Title: The Sisters Grimm
Author: Menna van Praag
Publisher: 6th February 2020 by Random House UK, Transworld Publishers
Pages: 496 pages
How I Read It: ARC book
Genre: sci fi, fantasy
My Rating: 2.5 cups
There are hundreds, possibly thousands, of sisters Grimm on Earth.
You may well be one of them, though you might never know it.
This is the story of four sisters Grimm – daughters born to different mothers on the same day, each born out of bright-white wishing and black-edged desire.
They found each other at eight years-old, were separated at thirteen and now, at nearly eighteen, it is imperative that they find each other once again.
In thirty-three days they will meet their father in Everwhere. Only then will they discover who they truly are, and what they can truly do. Then they must fight to save their lives and the lives of the ones they love. Three will live, one will die.
You’ll have to read on to find out who and why . . .
‘I hope that by the time you finish this tale, you’ll start listening to the whispers that speak of unknown things, the signs that point in unseen directions and the nudges that suggest unimagined possibilities.’
Having read a few of Menna’s books, I was anticipating this new read - such a beautiful cover and with its connections to fairy tales and magic I was excited knowing she writes so well. Sadly, this would prove to be not the book for me, however, loving Menna’s creativity and writing the way I do makes for very hard reviewing.
The premise here is brilliant - dreams, fairy tales, real world and dreamscapes - with strong themes of life, love, growth and development in the real world and the world of Everwhere. Menna’s thoughts and writing are incredibly poetic and beautiful as ever. A multi layered story of four sisters finding their purpose and each other, facing an onslaught of challenges.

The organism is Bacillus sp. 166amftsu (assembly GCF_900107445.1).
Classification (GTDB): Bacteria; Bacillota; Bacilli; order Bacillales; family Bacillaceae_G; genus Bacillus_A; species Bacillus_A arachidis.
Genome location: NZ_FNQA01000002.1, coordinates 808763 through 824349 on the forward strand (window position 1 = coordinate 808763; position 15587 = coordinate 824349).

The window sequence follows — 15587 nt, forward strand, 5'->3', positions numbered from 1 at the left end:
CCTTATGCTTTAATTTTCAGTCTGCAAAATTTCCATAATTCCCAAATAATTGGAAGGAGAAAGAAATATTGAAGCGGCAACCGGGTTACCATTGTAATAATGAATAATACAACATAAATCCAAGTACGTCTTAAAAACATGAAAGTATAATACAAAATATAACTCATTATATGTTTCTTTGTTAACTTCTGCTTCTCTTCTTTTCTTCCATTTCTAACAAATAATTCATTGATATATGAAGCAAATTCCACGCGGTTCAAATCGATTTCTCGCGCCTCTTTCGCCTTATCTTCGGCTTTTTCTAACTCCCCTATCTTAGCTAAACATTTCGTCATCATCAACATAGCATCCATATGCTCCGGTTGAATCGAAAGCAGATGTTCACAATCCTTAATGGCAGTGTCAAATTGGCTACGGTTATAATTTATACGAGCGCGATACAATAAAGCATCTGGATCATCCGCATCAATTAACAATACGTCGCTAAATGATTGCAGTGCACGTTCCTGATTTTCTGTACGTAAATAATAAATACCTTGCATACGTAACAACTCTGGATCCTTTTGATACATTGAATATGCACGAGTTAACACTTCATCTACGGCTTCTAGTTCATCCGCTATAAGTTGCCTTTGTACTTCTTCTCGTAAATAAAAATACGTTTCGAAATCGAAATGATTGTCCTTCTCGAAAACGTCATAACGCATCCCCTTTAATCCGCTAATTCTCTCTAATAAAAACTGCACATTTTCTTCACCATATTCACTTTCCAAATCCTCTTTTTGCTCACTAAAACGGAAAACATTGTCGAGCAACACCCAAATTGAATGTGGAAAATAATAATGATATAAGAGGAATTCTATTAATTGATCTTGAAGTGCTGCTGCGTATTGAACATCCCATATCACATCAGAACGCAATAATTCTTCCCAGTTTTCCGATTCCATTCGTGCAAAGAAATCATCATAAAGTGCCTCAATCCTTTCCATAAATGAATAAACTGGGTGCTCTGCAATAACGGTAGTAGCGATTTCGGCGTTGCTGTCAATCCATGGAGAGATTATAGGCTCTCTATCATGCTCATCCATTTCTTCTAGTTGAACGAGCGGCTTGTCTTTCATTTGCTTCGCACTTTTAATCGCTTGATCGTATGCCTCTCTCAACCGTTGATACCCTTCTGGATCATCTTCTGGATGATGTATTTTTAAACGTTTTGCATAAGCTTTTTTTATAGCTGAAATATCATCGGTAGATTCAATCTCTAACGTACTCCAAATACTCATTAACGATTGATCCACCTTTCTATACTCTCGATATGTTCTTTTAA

‘I wanted to be different, special, exceptional. No doubt everyone felt the same, excepting the seven people on this planet happy exactly as they are. I wasn’t. I’d wanted to be extraordinary ever since I was old enough to know I was not. I suppose that’s why I liked sleeping so much, because in my dreams I was spectacular.’
However, through execution the potential became lost. Far too many points of view that proved a challenge to keep up with (even dual points of views for the sisters as a child and present day). Slow repetitive character and world building that left only a small late portion of the book that was gripping. So whilst the whole mythology and fantasy elements were well considered, the structure did not lend itself to embracing it fully. It is really hard to get into the story and develop empathy for the many characters and situations, as they go in so many directions with a narrative that appears all over the place at times.
I persevered to the end and found the conclusion fulfilling. It’s just a shame that the slow moving, repetitive and scattered narrative throughout was unable to embrace the wonders of the world building, elemental aspects and some valid relationship tales. Many readers loved it and I wish I were one. Yet I could only feel that the overall theme of female strength and empowerment was lost in a jumble of multiple storylines.
‘You think you’re ordinary. You never suspect that you’re stronger than you seem, braver than you feel or greater than you imagine.’
This review is based on a complimentary copy from the publisher and provided through NetGalley in exchange for an honest review. The quoted material may have changed in the final release.